Monday, December 31, 2012


Bucklet was born last March. His mother died shortly after his birth, so Bucklet became a bottle kid. We bonded with him immediately. He was affectionate, cute, and tiny. He maaed mournfully when we left him in the barnyard after feeding him. He spent most of his time with Ditsy Baby, another bottle animal, and in general, hung out with forty sheep and four does.
We only keep male animals in two situations, one as a vasectomized teaser to get the females cycling together, or two as a breeding male. With only four does, we didn’t need a teaser, but we did need a breeding buck, so we decided to keep Bucklet. He grew slowly. I wasn’t sure if he’d be tall enough or mature enough to breed the does come fall. The does spent September hanging out at the fence between their pasture and the ram pasture. I didn’t think they could be bred through the fence. But eventually they stopped hanging out at the fence line.
By November, Bucklet had changed, like a young man, spitting and swaggering as he entered puberty. He didn’t spit but he did swagger and he developed an even more disturbing habit. He urinated on his face and front legs. Adult bucks also stick their heads in a doe’s urine stream to see if she is in heat. No wonder male goats are known for their horrid odor.
When we put Winthrop the ram and Bucklet the buck in with the females, Bucklet seemed to have no interest in the does; he mounted sheep after sheep. He mounted sheep from the front, from the side, and occasionally from the proper position in the back. But he was fortunately too short and of the wrong breed to impregnate my sheep.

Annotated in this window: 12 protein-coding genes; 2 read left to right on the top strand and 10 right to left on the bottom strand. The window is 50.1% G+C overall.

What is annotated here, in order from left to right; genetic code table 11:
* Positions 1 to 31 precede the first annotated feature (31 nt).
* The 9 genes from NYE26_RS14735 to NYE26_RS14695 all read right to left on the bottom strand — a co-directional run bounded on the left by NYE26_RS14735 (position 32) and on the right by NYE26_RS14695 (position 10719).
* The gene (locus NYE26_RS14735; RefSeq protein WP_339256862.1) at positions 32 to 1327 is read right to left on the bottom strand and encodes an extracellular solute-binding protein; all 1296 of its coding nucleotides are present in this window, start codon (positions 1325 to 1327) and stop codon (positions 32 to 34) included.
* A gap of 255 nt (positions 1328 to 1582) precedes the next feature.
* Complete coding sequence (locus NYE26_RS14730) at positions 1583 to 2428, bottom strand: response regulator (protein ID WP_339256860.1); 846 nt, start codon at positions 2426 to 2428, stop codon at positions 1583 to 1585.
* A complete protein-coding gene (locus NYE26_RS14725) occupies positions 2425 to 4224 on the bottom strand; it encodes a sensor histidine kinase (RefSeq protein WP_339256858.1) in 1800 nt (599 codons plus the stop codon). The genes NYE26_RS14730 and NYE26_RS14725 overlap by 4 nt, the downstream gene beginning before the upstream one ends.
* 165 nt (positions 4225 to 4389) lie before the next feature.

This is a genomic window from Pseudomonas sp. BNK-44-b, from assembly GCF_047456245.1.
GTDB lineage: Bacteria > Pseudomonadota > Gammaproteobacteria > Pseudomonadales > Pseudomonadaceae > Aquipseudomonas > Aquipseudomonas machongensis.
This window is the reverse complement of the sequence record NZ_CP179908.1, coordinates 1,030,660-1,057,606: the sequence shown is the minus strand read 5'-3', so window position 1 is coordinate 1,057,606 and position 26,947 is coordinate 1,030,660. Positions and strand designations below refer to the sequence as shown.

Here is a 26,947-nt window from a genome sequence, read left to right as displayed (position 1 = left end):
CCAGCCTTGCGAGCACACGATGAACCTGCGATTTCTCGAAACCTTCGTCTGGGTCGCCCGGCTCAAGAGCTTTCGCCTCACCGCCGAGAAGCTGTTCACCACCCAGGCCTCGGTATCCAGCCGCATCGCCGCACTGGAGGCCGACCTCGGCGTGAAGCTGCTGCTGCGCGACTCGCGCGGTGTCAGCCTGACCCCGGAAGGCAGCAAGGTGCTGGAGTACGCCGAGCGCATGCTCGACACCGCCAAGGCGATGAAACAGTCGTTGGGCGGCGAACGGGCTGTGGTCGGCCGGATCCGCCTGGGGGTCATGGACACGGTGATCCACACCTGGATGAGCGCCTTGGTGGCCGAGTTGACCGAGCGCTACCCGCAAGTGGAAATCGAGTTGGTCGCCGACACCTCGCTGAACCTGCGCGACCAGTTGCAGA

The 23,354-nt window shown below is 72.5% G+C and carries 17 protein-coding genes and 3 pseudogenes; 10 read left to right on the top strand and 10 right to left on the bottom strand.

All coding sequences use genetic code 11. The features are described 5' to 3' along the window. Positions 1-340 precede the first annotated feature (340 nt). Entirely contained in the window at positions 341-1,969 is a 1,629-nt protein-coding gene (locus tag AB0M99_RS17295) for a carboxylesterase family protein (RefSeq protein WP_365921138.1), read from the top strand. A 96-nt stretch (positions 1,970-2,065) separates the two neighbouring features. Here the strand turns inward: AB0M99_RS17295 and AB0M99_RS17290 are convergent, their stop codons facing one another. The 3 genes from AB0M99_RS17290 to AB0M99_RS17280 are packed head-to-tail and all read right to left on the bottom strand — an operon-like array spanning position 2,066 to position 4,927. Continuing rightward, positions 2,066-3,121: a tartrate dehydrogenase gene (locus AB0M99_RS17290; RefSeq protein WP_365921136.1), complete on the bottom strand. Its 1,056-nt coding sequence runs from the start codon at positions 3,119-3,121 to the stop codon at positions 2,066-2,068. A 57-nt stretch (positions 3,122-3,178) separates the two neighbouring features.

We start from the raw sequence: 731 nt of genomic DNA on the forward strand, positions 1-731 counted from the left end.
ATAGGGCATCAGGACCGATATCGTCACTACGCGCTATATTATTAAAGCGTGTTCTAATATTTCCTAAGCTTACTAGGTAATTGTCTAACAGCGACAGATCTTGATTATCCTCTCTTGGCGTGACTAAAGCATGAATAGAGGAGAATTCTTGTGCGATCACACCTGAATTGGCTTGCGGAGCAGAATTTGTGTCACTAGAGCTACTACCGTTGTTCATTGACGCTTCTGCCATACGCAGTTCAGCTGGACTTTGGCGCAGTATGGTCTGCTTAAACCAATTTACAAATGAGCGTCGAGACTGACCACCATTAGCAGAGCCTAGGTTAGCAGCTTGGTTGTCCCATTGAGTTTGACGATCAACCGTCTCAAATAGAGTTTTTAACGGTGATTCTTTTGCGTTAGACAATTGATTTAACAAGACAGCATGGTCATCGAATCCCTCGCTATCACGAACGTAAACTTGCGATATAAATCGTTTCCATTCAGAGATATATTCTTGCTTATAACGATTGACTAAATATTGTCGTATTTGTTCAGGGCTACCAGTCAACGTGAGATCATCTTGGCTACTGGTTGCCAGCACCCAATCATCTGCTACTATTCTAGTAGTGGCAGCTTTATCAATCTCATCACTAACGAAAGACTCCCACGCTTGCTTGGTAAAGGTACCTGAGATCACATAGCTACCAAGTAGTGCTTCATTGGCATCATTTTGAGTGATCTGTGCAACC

Over a month later, he began following the does. Perhaps he had figured out sex while practicing on his sheep friends and was now sure enough of himself to take his place as dominant male in his goat flock.
We returned Winthrop and Bucklet to the ram pasture in mid-December. They had been with their females for two heat cycles, so we should have a good percentage of pregnant animals. Three weeks later, Winthrop went over the fence and Bucklet went through the fence back into the barnyard. We wrestled them back onto the ram pasture and reinforced the fences. Did they leave because their ladies were in heat or because we hadn’t fed them first?
We won’t know how many animals are pregnant or how well our new breeding males have done until lambing begins in April. I can hardly wait until then.

Sunday, December 30, 2012

Winter greens

We grow food in our small greenhouse. Most years we just start seeds in the spring, but this fall I brought in parsley and rosemary, friends gave us a celery plant and a pot of New Zealand spinach, and Dave started a row of lettuce. Our greenhouse is just a wide spot in the stairs to the basement with only a tiny space for plants, so we can’t produce all our winter veggies or even many of the greens we need, but after a month, our lettuce is 2” high and filling out. It’s time to plant the next crop of greens and we’ll include arugula and perhaps kale. Next fall I’ll transplant some peppermint to a pot so we’ll have fresh mint for chimichurri sauce and for peppermint liquor during the winter.

After the amazing desserts of the holiday season, Dave and I have vowed to eat fewer cookies, cakes and pies, but still enjoy a bit of sweetness in the evening. Peppermint liquor on a small scoop of vanilla ice cream makes a delicious, delicately flavored light green sundae, especially in the depths of winter.

Peppermint Liquor
2 cups fresh mint leaves
2 cups vodka
2 cups water
1 cup sugar
5 drops green food coloring
Wash and dry mint leaves. Crush leaves and combine with vodka in a quart jar. Mix well and store covered in a cool, dark place for one month. Stir weekly.
To make a syrup, bring water to a boil. Stir in sugar and stir until sugar has dissolved. Cool.
Strain the mint leaves from the vodka and then stir in the sugar syrup. Add green food coloring. Store in decorative bottles. Serve on vanilla or chocolate ice cream for a delicious sundae.